Official status

(Not kingdom-wide official)

Official in

Wiki Nicholasland
(1 autonomous country, 1 crown colony)

(2010 est.)

  • Native: 392 000 (5.4%)
  • L1 + L2: 801 000 (11.1%)

Rank in ILN


Language family

Altaic (Japanese)

Writing system

Japanese logographs and syllabaries, Chinese characters, rōmaji

Regulated by

Imaginary Lands of Nicholas Cultural Department

Japanese (日本語 Nihongo?, [nihoŋɡo]) is a language spoken by over 120 million people in Japan and in Japanese emigrant communities, including the Imaginary Lands of Nicholas. Traditionally, since the Imaginary Lands of Nicholas is located so close to Japan, only east of Tokyo some 500 km at the closest point, Japanese was the second-most widely spoken indigenous language prior to European contact. It is suggested by some that at one point, close to 40% of the population has spoken this language, behind Cantonese at roughly 60%.

Today, an estimate of 5 to 8% speaks the language natively in the entire Imaginary Lands of Nicholas. A study conducted by the University of Watersauga suggested that an estimated 9 to 12% has some knowledge of the language.

History of useEdit

The percentage of those who spoke Japanese dropped rapidly after the World Wars, as Japanese was outlawed in many areas due to the fear of Japanese imperialism across the Imaginary Lands of Nicholas. The encouraged use of European colonization languages, such as English and French, also decreased Japanese usage throughout the Imaginary Land. Emigration of the Japanese population out of the Imaginary Land was common in the early to mid 1900s, when the Japanese culture was greatly suppressed due to the wars.

Most notably of such is the Japanese Linguicide Policy in Port Run, which outlawed the use of Japanese language across the annexed town in 1915. Schools were instructed not to teach the Japanese language, and it was criticized that the annexed town has attempted to conduct brainwashing education to school children that speaking Japanese is not "the way to go in Port Run". This was done so for political reasons so that Port Run would remain "different" from its mainland, Cosmoplay Region, which is primarily a Japanese-speaking autonomous country. Formerly a central hub for the language, Port Run saw a decrease of the use of the language, from 91.3% of mother-tongue speakers in 1903 to 8.2% in 2003. The policy was abolished in 2003, and Japanese language education and Japanese cultural appreciation has been reinstated in schools of Port Run.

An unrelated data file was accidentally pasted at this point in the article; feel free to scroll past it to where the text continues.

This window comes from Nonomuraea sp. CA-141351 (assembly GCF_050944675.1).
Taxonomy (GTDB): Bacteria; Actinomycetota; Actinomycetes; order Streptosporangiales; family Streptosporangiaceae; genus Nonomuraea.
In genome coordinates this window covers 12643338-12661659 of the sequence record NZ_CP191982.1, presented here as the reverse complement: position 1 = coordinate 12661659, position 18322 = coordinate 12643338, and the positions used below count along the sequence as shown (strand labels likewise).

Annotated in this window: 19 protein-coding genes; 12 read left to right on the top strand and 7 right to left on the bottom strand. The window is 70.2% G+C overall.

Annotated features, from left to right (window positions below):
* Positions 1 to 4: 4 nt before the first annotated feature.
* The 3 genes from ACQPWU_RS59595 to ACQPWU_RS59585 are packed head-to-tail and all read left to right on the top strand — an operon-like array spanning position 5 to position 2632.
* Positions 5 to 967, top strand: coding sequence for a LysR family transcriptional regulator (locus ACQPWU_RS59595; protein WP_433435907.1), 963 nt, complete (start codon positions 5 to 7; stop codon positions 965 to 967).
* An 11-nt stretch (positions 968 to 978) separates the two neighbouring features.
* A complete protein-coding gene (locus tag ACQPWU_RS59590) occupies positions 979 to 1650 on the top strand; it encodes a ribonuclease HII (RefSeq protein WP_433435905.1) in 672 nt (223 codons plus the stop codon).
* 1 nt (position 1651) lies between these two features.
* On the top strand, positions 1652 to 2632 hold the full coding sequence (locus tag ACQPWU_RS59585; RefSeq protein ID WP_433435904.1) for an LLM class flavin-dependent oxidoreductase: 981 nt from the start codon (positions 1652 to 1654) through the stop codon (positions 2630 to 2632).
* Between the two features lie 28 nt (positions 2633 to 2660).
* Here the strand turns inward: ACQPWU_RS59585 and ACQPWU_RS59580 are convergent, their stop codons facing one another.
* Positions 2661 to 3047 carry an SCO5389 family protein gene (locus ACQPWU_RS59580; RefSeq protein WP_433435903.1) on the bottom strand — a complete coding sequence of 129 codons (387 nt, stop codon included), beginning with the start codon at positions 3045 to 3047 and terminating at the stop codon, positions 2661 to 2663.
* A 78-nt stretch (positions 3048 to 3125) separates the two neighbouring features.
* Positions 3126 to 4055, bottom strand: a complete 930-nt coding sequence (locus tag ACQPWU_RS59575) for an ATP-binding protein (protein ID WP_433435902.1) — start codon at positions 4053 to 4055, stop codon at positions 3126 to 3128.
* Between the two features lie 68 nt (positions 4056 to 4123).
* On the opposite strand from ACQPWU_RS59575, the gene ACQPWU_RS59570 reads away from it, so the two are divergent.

Japanese is not, and has never been, an official language of the Imaginary Lands of Nicholas, though recent petitions by politicians have tried to embed Japanese in the Constitution as one of the official languages, given Japanese was a significant indigenous language, and to recognize the presence of the culture. However, Japanese remains to be an official language in one of the autonomous countries in the Imaginary Lands of Nicholas, Regional Municipality of Cosmoplay, where 94.6% of Japanese-speaking population resides today. The City of Watersauga only recognize the language regionally, that is, they list Japanese as a designated official language in some of its administrative division.

Since the language usage is concentrated almost entirely within Cosmoplay Region, the language usage and the promotion of the language are regulated by the Cosmoplay Cultural Department, under the administration of the Imaginary Lands of Nicholas Cultural Department. A similar organization also exist in Port Run, but with less of prominence and importance.

Places with a significant Japanese populationEdit

The following lists subdivisions in the Imaginary Lands of Nicholas where the Japanese speaking population is the largest language group in the division, or where Japanese is one of the official language of the subdivision:

Languages in the Imaginary Lands of Nicholas

Official writing systems: Traditional ChineseEnglish

Official Languages
(mandated in all autonomous countries)

Cantonese standardcreole (63%) • English (22%)

Regional Languages
(mandated in some autonomous countries)

French (8%) • Japanese (3%) • Putonghua (3%) • Arabic (< 1%) • Esperanto (< 1%) • Russian (< 1%) • Uyghur (< 1%)

Unrecognized Languages
(not official, but with significant number of speakers)

Korean (< 1%) • Portuguese (< 1%) • Spanish (< 1%) • Vietnamese (< 1%) • Dutch (< 1%)

Percentages in brackets denote the total number of mother tongues (2010 est.) of the specified language.

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